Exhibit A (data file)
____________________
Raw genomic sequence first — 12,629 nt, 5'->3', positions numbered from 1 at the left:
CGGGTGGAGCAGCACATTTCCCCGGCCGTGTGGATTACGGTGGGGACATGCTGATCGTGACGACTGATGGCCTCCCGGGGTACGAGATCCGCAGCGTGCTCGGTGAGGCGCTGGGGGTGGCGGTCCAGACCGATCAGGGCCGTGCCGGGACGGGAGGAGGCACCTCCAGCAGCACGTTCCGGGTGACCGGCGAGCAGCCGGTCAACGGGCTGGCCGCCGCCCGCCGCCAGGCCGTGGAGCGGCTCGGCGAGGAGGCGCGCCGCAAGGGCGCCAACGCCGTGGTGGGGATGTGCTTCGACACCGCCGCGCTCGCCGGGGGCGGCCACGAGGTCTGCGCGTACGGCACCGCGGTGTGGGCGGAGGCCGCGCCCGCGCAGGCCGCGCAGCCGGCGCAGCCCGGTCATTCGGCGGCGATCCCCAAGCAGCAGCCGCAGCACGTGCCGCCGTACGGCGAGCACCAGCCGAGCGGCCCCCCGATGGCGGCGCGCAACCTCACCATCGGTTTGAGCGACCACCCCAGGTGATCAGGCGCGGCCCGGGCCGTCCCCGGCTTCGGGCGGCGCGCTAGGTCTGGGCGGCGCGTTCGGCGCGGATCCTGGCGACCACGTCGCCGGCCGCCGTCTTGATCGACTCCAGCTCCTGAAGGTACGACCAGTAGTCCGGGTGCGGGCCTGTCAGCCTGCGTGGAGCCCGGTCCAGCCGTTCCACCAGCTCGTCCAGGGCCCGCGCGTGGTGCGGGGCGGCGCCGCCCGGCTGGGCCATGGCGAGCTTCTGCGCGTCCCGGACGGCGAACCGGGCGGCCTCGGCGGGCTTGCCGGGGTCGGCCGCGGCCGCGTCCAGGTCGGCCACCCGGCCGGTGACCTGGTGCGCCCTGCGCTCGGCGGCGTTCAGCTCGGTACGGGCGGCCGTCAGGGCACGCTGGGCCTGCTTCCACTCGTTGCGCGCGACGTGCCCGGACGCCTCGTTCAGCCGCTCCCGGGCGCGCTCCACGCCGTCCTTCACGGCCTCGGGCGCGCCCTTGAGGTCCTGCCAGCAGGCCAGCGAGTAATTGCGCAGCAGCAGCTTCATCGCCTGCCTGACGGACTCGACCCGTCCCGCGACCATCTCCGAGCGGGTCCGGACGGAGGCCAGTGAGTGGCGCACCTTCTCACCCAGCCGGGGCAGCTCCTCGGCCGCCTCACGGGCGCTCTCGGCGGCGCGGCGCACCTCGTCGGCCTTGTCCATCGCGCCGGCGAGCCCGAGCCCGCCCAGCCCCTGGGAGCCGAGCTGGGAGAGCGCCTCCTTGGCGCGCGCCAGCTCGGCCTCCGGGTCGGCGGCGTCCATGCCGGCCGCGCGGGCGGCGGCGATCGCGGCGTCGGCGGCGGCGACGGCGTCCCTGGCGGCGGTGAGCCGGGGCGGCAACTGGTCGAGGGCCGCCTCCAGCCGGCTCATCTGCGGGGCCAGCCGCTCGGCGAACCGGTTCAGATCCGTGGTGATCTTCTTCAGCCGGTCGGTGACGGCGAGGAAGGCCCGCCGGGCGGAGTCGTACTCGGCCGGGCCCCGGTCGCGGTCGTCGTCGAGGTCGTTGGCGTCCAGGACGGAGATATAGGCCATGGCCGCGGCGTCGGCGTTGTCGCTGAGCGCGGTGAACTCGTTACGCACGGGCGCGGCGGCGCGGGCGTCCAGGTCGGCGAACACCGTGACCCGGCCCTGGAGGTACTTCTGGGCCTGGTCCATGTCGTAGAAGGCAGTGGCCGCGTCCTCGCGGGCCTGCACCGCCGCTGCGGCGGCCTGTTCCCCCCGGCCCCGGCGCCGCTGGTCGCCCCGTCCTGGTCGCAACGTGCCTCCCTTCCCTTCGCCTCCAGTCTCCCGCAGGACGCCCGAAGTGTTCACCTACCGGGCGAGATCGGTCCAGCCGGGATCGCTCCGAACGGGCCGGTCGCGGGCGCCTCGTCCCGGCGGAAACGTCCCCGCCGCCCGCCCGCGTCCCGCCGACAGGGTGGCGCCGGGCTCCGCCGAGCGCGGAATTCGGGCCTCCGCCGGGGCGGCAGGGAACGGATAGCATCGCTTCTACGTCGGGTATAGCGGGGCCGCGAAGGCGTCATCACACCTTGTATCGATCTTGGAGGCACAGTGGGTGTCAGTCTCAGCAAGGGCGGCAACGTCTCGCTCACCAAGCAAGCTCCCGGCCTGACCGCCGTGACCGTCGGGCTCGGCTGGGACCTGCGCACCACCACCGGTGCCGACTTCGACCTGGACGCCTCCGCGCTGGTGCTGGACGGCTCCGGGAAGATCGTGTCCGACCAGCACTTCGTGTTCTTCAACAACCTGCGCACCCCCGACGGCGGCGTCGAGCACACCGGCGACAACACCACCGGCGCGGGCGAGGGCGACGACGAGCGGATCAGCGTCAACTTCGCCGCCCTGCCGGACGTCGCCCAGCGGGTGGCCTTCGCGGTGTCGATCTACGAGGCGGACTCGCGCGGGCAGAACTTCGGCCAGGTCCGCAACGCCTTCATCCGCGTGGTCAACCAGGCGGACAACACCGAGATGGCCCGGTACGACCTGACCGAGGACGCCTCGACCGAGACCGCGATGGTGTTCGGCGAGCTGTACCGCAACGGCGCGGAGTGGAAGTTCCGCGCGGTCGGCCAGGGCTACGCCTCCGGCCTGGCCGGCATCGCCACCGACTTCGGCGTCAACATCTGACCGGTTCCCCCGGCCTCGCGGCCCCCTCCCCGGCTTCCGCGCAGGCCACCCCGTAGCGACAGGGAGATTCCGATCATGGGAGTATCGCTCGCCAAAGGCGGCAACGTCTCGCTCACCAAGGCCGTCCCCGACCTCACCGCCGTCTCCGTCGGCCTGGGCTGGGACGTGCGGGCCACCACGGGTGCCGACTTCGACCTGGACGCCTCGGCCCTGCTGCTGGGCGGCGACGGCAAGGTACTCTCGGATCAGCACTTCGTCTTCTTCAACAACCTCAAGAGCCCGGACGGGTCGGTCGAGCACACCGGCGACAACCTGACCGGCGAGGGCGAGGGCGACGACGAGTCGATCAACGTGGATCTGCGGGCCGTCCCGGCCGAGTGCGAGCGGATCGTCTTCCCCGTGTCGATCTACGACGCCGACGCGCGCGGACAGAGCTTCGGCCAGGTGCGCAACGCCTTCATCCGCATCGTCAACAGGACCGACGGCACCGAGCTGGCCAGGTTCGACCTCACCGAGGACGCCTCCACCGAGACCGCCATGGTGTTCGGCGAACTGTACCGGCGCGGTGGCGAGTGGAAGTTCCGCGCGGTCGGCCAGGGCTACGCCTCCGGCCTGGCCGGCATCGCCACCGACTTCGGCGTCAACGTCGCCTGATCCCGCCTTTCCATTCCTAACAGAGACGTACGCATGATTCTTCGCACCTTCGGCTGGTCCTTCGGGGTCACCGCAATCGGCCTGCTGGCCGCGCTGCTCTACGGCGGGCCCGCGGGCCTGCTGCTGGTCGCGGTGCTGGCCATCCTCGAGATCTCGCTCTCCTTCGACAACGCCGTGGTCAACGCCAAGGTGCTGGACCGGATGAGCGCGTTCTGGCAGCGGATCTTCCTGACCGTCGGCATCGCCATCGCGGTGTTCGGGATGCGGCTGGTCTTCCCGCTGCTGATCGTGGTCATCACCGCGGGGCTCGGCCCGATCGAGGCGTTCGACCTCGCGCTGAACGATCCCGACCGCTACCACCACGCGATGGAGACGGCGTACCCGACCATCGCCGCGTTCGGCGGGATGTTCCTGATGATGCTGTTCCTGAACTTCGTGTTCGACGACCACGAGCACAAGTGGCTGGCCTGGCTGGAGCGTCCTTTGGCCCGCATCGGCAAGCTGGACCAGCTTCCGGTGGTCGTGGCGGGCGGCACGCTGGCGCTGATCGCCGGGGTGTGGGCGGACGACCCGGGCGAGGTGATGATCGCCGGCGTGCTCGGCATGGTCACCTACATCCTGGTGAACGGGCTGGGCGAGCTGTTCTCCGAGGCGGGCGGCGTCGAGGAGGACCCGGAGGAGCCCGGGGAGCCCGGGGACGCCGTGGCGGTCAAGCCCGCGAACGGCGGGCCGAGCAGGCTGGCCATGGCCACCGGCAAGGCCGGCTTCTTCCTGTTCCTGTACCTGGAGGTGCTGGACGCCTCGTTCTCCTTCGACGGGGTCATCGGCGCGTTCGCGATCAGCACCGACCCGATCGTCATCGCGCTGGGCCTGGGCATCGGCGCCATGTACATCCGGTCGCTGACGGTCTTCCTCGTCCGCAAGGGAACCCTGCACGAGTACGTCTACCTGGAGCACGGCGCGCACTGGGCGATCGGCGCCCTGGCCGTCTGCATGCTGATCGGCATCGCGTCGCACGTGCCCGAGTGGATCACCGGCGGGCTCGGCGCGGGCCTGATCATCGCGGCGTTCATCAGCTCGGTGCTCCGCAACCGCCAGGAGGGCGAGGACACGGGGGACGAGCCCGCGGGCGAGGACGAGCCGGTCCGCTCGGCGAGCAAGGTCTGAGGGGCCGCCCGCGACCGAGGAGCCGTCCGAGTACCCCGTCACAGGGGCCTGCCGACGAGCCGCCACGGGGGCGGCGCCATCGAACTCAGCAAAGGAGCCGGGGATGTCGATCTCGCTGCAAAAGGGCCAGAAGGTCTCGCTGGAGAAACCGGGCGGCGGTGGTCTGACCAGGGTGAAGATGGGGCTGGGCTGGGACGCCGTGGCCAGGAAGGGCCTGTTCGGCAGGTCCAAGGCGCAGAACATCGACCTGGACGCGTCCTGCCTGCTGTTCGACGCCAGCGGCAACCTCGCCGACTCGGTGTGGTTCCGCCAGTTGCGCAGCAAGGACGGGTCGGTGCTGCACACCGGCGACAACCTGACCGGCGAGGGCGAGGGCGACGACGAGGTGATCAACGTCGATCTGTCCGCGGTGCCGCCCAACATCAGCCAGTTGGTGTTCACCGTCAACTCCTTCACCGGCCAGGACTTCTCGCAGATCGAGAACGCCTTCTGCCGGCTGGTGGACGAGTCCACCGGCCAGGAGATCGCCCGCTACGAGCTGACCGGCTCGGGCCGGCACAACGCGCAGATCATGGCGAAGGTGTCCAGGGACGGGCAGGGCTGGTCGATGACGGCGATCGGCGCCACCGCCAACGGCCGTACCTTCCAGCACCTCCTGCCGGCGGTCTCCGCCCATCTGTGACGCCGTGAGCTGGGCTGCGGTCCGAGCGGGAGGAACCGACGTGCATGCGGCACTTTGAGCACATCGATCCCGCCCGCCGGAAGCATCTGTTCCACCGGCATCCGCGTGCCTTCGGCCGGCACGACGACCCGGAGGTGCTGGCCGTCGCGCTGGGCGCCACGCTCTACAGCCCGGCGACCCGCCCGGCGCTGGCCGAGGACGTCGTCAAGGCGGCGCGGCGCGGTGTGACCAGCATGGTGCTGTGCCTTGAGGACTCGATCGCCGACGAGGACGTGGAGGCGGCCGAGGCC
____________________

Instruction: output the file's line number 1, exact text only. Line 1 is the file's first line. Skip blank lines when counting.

Raw genomic sequence first — 12,629 nt, 5'->3', positions numbered from 1 at the left: